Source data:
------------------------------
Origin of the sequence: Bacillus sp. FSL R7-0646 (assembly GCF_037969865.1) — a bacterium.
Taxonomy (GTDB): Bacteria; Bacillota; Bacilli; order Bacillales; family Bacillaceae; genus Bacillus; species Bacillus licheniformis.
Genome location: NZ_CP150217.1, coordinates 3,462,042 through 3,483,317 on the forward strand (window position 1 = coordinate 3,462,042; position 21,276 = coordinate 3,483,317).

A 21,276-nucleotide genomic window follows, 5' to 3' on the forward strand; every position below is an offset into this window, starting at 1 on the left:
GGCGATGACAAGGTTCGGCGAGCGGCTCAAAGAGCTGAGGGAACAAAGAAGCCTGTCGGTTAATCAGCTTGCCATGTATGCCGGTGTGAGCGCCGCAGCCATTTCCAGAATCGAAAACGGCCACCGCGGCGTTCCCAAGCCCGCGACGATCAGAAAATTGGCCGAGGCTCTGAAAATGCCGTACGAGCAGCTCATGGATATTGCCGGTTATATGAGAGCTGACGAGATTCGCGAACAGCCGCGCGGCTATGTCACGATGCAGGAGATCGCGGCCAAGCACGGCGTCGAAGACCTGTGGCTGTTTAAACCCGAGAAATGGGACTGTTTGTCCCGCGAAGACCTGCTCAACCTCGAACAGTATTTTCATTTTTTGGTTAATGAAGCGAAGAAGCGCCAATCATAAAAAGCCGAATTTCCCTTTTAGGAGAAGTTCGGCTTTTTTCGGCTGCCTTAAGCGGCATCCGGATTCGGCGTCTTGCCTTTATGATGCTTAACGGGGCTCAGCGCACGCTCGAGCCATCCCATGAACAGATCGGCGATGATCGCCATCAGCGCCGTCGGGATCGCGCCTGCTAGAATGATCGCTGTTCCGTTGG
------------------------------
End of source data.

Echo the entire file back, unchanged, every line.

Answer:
Origin of the sequence: Bacillus sp. FSL R7-0646 (assembly GCF_037969865.1) — a bacterium.
Taxonomy (GTDB): Bacteria; Bacillota; Bacilli; order Bacillales; family Bacillaceae; genus Bacillus; species Bacillus licheniformis.
Genome location: NZ_CP150217.1, coordinates 3,462,042 through 3,483,317 on the forward strand (window position 1 = coordinate 3,462,042; position 21,276 = coordinate 3,483,317).

A 21,276-nucleotide genomic window follows, 5' to 3' on the forward strand; every position below is an offset into this window, starting at 1 on the left:
GGCGATGACAAGGTTCGGCGAGCGGCTCAAAGAGCTGAGGGAACAAAGAAGCCTGTCGGTTAATCAGCTTGCCATGTATGCCGGTGTGAGCGCCGCAGCCATTTCCAGAATCGAAAACGGCCACCGCGGCGTTCCCAAGCCCGCGACGATCAGAAAATTGGCCGAGGCTCTGAAAATGCCGTACGAGCAGCTCATGGATATTGCCGGTTATATGAGAGCTGACGAGATTCGCGAACAGCCGCGCGGCTATGTCACGATGCAGGAGATCGCGGCCAAGCACGGCGTCGAAGACCTGTGGCTGTTTAAACCCGAGAAATGGGACTGTTTGTCCCGCGAAGACCTGCTCAACCTCGAACAGTATTTTCATTTTTTGGTTAATGAAGCGAAGAAGCGCCAATCATAAAAAGCCGAATTTCCCTTTTAGGAGAAGTTCGGCTTTTTTCGGCTGCCTTAAGCGGCATCCGGATTCGGCGTCTTGCCTTTATGATGCTTAACGGGGCTCAGCGCACGCTCGAGCCATCCCATGAACAGATCGGCGATGATCGCCATCAGCGCCGTCGGGATCGCGCCTGCTAGAATGATCGCTGTTCCGTTGG